Recently, Posiano Haiki invited Seed Change to visit his home and farm where he has 60 Seed Change trees. Posiano is a keen farmer and leader in his community. His farmer training group elected him as their male group leader (each group has a male and female leader). He was also an early believer in the Seed Change model. You can find a post from 2015 about him here.
Posiano requested a special visit from Seed Change to help determine why some of his trees had crinkly leaves. Posiano has no access to informational resources outside of Kigoma and must rely on an organization such as Seed Change to help him solve this problem.
Posiano lives in Nyamhoza, only 28 km from Kigoma town. Bad roads and a destroyed bridge mean that’s a one hour drive. We arrive at a Posiano’s humble compound; a few brick mud houses for all of his extended family. After customary greetings, we settle into the compound’s nicest room and chat about his son’s recent wedding and his sister-in-law’s new baby. In Tanzania, there is no rushing through this polite banter to get to business. Business in Tanzania is all about relationships and trust building.
After twenty minutes of casual chatting, Posiano says it is time for tea and brings said tea for the group. Except the spread could be more accurately described as a full lunch with ugali (traditional maize porridge), mchicha (a type of spinach with sardines), beans, bananas, and, of course, tea. Posiano is a smallholder farmer with minimal extra income but still chose to demonstrate this generosity to show his appreciation for Seed Change’s visit to his home.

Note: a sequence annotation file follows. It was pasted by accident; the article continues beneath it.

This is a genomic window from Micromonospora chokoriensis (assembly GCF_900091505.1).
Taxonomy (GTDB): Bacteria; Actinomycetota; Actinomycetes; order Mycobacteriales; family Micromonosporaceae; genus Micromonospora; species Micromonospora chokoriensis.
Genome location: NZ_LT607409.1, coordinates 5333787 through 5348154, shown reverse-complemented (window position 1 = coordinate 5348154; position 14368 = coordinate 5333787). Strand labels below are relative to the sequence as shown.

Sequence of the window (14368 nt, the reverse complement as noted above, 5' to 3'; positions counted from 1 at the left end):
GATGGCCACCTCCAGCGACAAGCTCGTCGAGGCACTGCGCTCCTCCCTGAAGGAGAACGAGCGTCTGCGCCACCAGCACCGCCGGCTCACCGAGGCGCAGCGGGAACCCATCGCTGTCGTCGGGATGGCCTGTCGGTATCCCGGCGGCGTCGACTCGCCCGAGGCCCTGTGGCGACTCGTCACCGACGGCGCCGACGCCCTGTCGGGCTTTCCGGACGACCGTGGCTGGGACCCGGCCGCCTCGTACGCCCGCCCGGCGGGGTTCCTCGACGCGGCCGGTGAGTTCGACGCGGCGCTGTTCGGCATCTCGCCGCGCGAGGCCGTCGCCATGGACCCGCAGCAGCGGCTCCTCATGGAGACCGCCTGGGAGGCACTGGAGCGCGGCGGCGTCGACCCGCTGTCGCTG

Once everyone had their fill, we started out for the farm. A 45 minute walk through neighbouring farms, the path is well-worn from Posiano’s daily trek.
First, Posiano showed us his two-year-old Seed Change trees that are fruiting. He tells us local trees take at least seven years to produce any fruit and he has never seen any tree fruit so early before. This is pretty obviously some highly encouraging news.
Then it was time for business. Posiano showed us his few trees with crinkly leaves. No one knows the cause of the deformity offhand but we take a picture and assure Posiano we will come back with a diagnosis and solution. Then it’s 45 minutes walking back home, a bit more chatting with the family, and an hour drive back to the office. Such is the pace of field work!
A final note: The cause of the crinkly leaves? Boron deficiency in the soil. The supplement is not available in Kigoma but we have arranged to ship it here from Dar Es Salaam to help any farmers who have this problem.